Driving west on I-80, we could see brightness in the east behind the few remaining clouds indicating that the full Moon had risen. We stopped for a driver change. There was the Moon just entering the shadow of the Earth. I periodically rotated the rearview mirror up to take a peek at the eclipsing Moon behind us. Eclipse in progress.

After we unpacked the car, I put my camera on a tripod on the front porch. This first shot showed the Moon about 50% into the umbra. Notice the curve of the Earth’s shadow. It gives a sense of the relative sizes of the Moon and Earth.

2015_0927Tetrad4_01

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Lunar Eclipse | 27 Sep 2015 | Tetrad Part 4

Previous posts about this tetrad of lunar eclipses can be found by following this link. Visit those links for explanations of the phenomenon if you need them.


Part 4 of this tetrad takes place Sunday evening 27 Sep 2015 for North and South America. First evidence of the partial phase begins at 8:07 pm central daylight time. The total eclipse phase begins about an hour later at 9:11 CDT. Totality lasts a little more than an hour ending at 10:23 CDT.

The timing of this lunar eclipse is very good for viewers in North and South America. It begins when most people are still up. If sky conditions are not overcast, it will put on a show all evening. You do NOT need eye protection.

You don’t have to watch it continuously. Look every 20-30 minutes. You will see the Moon change color and coverage as it transits Earth’s shadow.

8 Oct 2014 | 5:56 am | f/2.8 | ISO 200 | wb daylight | 2 sec | J. Ruebush

 

This is also a supermoon. It will be about 7% larger than normal because it will be closest to Earth in the slightly non-circular orbit. You will not likely notice it unless you have two photographs to compare such as these.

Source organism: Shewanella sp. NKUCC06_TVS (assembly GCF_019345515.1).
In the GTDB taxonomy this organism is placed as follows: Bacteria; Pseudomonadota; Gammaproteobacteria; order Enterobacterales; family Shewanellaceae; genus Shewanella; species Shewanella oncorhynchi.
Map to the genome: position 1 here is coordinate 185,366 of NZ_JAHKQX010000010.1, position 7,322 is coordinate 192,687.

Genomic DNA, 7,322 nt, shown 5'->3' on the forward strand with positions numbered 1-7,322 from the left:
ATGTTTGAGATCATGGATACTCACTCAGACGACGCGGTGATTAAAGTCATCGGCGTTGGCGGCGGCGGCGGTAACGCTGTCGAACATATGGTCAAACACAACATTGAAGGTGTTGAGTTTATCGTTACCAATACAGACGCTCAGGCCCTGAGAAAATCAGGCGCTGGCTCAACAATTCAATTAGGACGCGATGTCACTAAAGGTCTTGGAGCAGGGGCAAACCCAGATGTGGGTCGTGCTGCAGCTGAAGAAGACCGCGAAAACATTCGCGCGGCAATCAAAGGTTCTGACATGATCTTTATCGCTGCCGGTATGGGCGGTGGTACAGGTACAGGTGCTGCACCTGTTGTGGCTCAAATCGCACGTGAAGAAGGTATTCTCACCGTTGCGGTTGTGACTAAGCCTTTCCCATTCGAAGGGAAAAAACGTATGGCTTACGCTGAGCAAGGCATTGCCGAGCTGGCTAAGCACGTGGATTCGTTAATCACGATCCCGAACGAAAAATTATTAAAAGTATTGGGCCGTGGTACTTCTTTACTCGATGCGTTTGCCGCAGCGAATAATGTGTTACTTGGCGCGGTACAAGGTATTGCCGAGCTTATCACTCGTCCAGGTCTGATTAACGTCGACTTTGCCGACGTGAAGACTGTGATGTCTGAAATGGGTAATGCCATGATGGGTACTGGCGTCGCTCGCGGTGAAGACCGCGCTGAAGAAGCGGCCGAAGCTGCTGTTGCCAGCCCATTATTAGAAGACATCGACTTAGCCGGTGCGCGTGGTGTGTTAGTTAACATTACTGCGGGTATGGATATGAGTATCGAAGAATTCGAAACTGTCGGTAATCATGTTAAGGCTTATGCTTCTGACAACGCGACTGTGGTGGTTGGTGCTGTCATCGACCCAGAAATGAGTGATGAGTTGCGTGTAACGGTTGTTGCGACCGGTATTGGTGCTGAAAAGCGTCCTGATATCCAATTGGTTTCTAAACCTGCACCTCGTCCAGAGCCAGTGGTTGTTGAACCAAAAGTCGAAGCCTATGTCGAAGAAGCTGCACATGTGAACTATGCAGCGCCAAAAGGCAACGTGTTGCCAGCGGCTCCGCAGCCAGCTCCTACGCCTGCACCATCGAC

Regular full moon vs supermoon comparison Source: Karen Roe via Flickr.com

Regular full moon vs supermoon comparison
Source: Karen Roe via Flickr.com

 

NASA posted this short video to explain what to watch for and when. May your skies be fair.

Lunar Eclipse | 4 Apr 2015 | Tetrad Part 3

Previous Tetrad Posts:

Tetrad Part 1 Explanation and what to expect

My images of Part 1

Tetrad Part 2 My images of part 2


What To Expect

The third part of the Lunar Eclipse Tetrad takes place just before sunrise on April 4, 2015, low in the western sky for us in the central U.S. For observers in the eastern time zone of the U.S., they will not see the total eclipse phase. The Moon will set before it begins. They will see some of the partial eclipse phase. Those of us in the central time zone will see the total eclipse phase just as the Moon sets in the west. Observers farther to the west will be able to witness more of totality before it sets. The best location is Hawaii except that you need to observe in the middle of the night.

I prepared a video with my desktop planetarium software of the view to the west horizon for my location in Iowa. The time covered is from 5:10 am until a few minutes after 7:00 am. Note that the Moon will set at the same time that the Sun rises. This can only happen during a total lunar eclipse because of their alignment with Earth.